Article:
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Sunday 8 March 2015

Fake News Stories

Forteans who scour news media for unusual-sounding stories have always had to contend with deliberate fabrications. One of the earliest, now known as “The Balloon Hoax” (pictured above), was perpetrated by the great writer Edgar Allan Poe in 1844. It claimed that one Monck Mason had crossed the Atlantic Ocean in a flying machine – a feat that was not accomplished in reality for another 75 years.

Since the advent of social media, however, fake news stories have become a real plague. Dozens of new ones are created every day by websites which exist solely for that purpose (World News Daily Report, Empire News, National Report and The Daily Currant are among the worst offenders). Ostensibly these sites describe themselves as “satire”, but their techniques (and their motivations, I suspect) are significantly different from those of traditional satirists. Take a story that did the rounds a few weeks ago about a Catholic Priest’s near-death experience in which he came face-to-face with God – only to find that the deity in question was female! That’s a timeless joke, which could easily have featured on a classic satire show such as That Was The Week That Was in the 1960s, or Not the Nine O’Clock News in the 1980s.

But there’s a difference. TV satires had laughter tracks, so the audience knew from the context that it was just a joke. TV shows make most of their money from advertising revenue on first airing, and people are far more likely to tune into a comedy show than a straight news program. But that business model simply won’t work with internet satire. Very few people knowingly visit satire sites just to check out the stories and click on the ads. They are more likely to be lured in unwittingly by an eyecatching link they saw on their Facebook feed – and that’s going to work far more effectively if they don’t realize it’s satire.

I wrote about the tendency for Facebook users to mistake satire for real news before, in Satire and the Internet. At the time I assumed this was because they were stupid, but now I think there are other factors at play as well. I found an article on Wikipedia recently about Poe’s Law, which isn’t named after the aforementioned great writer but some nobody named Nathan Poe. What he said is highly relevant, though: “Without a blatant display of humour, it is impossible to create a parody of extremism that someone won’t mistake for the real thing.” The same is true of any satire: without that laughter track, how can you tell whether it’s meant to be taken seriously or not?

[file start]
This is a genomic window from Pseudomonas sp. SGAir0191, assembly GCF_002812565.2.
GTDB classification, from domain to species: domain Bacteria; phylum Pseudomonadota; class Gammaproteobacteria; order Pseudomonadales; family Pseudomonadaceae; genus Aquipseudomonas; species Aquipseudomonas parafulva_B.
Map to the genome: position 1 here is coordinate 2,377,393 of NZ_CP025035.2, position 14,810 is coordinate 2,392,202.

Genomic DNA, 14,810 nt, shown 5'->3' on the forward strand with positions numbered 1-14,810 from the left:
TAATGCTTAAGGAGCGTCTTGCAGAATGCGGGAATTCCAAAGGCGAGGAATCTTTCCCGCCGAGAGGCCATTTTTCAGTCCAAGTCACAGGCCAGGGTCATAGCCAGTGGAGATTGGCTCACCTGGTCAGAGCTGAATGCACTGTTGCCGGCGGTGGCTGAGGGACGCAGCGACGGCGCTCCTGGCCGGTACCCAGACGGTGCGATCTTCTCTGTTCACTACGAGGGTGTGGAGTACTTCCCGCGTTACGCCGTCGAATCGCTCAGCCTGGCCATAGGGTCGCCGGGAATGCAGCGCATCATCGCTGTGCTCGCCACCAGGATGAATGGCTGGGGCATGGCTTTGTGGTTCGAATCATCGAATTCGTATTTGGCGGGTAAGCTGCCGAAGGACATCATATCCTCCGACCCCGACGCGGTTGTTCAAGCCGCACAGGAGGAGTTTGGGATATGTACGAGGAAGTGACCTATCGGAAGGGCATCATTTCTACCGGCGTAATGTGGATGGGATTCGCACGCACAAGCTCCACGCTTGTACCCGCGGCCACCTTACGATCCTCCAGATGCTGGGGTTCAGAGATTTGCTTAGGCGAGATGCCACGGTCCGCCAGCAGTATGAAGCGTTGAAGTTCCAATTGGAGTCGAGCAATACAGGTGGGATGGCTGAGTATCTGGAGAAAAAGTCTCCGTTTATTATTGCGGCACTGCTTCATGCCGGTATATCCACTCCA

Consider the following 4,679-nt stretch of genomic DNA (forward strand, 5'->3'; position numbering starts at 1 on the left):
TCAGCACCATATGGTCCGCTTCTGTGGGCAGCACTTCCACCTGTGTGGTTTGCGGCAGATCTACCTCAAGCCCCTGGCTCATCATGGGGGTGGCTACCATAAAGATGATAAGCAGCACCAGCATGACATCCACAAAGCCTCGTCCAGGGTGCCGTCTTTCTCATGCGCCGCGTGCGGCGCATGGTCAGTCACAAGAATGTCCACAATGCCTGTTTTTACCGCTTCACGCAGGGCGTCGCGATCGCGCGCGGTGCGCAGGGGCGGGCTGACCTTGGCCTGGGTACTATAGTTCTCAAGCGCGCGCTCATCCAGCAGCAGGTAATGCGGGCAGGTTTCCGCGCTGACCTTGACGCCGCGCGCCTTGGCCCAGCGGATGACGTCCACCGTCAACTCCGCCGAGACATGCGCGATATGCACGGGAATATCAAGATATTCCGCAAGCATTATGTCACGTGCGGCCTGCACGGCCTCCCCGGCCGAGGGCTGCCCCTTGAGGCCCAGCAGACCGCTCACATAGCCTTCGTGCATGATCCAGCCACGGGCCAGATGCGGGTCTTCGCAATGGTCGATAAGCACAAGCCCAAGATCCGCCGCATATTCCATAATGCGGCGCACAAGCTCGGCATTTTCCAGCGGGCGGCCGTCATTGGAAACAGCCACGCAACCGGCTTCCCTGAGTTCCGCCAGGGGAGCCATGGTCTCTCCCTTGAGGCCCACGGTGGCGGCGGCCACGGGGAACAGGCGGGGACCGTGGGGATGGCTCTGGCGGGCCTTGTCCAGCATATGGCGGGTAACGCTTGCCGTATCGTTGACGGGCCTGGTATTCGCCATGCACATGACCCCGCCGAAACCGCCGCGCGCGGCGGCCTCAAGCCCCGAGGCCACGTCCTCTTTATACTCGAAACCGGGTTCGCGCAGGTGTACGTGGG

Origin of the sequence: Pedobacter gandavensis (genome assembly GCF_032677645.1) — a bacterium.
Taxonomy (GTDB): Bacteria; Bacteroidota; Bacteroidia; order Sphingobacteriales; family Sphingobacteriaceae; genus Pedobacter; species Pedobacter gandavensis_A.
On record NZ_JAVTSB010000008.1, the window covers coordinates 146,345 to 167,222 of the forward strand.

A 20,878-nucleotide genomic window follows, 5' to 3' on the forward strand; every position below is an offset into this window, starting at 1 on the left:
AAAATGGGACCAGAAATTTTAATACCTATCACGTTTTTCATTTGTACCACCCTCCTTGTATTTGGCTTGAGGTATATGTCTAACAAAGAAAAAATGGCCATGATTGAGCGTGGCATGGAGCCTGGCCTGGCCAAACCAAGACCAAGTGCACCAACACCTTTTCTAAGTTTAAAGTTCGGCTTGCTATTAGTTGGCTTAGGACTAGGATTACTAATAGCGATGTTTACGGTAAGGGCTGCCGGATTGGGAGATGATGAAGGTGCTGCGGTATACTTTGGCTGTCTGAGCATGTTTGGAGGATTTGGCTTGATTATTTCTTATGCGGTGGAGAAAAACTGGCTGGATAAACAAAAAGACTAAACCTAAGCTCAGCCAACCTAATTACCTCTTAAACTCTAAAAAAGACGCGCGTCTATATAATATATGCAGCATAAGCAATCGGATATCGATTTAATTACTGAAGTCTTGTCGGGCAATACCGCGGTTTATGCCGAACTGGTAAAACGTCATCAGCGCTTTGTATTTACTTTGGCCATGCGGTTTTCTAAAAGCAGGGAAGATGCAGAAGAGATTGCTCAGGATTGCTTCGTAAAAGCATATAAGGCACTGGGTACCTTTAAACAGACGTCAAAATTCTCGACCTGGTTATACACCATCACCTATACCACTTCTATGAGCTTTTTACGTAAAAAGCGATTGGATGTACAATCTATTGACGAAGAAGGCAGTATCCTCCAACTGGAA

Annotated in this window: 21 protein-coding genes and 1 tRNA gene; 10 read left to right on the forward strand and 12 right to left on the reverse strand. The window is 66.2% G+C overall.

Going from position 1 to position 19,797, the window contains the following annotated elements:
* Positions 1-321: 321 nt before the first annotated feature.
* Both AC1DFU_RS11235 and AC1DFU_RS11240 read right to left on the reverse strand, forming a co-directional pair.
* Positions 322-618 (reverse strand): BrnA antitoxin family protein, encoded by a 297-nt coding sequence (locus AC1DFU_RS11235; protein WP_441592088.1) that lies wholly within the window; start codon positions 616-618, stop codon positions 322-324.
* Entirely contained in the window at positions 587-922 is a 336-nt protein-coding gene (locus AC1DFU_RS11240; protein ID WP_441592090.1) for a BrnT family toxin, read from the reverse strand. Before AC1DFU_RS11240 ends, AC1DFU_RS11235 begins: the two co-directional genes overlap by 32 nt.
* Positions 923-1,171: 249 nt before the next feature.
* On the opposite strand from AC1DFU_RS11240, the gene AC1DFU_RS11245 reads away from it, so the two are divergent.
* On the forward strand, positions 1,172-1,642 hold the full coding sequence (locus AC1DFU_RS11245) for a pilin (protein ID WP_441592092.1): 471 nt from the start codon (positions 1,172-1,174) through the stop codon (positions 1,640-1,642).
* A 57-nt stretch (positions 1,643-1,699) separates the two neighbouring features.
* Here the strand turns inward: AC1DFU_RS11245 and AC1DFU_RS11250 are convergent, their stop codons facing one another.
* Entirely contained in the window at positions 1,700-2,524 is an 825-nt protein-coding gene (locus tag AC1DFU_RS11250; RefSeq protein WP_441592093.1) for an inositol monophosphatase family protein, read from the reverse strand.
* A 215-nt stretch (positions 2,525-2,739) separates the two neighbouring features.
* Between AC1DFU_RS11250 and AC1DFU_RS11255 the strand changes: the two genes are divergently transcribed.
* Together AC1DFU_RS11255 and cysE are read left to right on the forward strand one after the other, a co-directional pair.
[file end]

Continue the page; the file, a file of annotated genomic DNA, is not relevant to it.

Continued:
“Because satire is funny,” you might reply. But that brings us to the other really important new trend in internet satire – most of it isn’t funny at all. It’s cynically tailored to make people click on it because it sounds like it’s true. Often it concerns the sudden death of a popular celebrity, or an arrogant right-wing politician making an arrogant right-wing statement – things that might be true, but just happen not to be. It doesn’t have to be true, though, and it doesn’t have to be funny, when the sole aim is to make the story go viral on Facebook so the hosting site gets plenty of advertising clicks.

Since the whole purpose of fake news stories is to get as many people as possible to social-share them, they don’t often deal with Fortean subjects which usually only have a minority appeal. But there was an exception a few months ago, when a story went viral about Buzz Aldrin finally admitting that the Moon landings were a hoax (“I am ashamed to say this but I cannot hide it any more... we decided to fake the moon landings of Apollo 11 to say we were greater than the Soviets”). That story came from a site called Huzlers, which even has a convenient “submit” form so that anyone in the world can create their own fake news story!

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